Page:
London Report: FTSE buoyed by fall in emerging market worries

THE UK’S blue chip share index picked up yesterday from five-week lows after finding strong technical support in the face of easing tensions in emerging markets and prospects of mergers and acquisitions.

Emerging market assets steadied after a three-day slump, reviving confidence in global risk assets and reassuring investors worried that companies will be hit by adverse exchange rate moves, falling demand and increased competition.

Miners, which rely heavily on demand from emerging markets like China, did well. Rio Tinto rose 2.3 per cent and Anglo American added 1.8 per cent.

Aberdeen Asset Management, which invests around a third of its equities funds and 14 per cent of fixed-income portfolios in emerging markets rose 3.0 per cent.

Shares of asset managers also benefited from the prospect of acquisitions after Bank of Montreal agreed to buy mid-cap F&C Asset Management. F&C rallied 6.1 per cent.

The prospects of deals echoed in the utilities sector, with media speculation continuing to highlight Severn Trent as a possible takeover target. Its shares added 4.6 per cent.

“I think that (M&A) is going to be a recurring feature and may be one of the supporting factors for the market,” said Peter Botham, chief investment officer at Brown Shipley.

The broad FTSE 100 closed up 21.67 points, or 0.3 per cent at 6,572.33 points, rebounding from technical support at the 200-day moving average around 6,556.64 points.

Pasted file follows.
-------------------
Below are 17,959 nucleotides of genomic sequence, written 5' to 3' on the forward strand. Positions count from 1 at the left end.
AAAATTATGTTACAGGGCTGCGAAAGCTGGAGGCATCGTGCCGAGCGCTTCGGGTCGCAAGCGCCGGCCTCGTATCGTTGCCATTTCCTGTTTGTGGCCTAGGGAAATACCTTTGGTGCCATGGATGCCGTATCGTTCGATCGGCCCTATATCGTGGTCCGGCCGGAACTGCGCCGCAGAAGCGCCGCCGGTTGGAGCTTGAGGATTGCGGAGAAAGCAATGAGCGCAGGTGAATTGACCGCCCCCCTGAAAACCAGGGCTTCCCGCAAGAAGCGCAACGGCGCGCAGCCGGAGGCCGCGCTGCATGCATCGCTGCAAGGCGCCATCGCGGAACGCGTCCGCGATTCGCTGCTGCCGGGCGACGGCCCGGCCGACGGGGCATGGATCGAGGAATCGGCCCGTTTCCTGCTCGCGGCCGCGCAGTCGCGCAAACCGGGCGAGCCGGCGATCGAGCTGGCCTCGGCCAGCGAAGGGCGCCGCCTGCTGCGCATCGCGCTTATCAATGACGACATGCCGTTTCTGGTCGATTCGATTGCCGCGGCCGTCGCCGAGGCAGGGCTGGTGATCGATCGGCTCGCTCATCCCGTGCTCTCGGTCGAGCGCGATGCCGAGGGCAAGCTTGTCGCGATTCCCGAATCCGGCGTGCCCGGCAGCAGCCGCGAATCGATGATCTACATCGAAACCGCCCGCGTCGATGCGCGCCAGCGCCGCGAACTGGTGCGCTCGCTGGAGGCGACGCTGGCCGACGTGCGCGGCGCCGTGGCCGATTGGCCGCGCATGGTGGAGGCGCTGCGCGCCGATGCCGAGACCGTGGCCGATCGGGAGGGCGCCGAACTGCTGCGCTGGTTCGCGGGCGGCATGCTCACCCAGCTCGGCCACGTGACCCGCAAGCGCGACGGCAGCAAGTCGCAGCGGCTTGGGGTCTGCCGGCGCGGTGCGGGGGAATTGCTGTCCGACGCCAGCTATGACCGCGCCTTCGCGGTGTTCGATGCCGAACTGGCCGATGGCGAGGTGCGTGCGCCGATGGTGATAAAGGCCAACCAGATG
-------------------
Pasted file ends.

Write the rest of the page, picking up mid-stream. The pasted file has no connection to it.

Volumes, however, were in-line with average, with investors cautious ahead of this week’s Federal Reserve meeting.

All eyes will be on whether the Fed pushes ahead with plans to trim its quantitative easing – a move which could further hit liquidity-reliant emerging markets.

In addition to emerging market concerns, investors have been worried about the full-year 2013 earnings season, now in swing, and whether it will deliver profits strong enough to justify relatively elevated valuations.

The FTSE – whose member companies on average make around a third of their sales outside of Europe and North America – has fallen 4.2 per cent in the past five sessions, hitting five-week lows and underperforming other European bourses.

So far, the signals have been mixed. Underscoring the risks, Fresnillo fell 3.1 per cent after reporting a fall in gold production.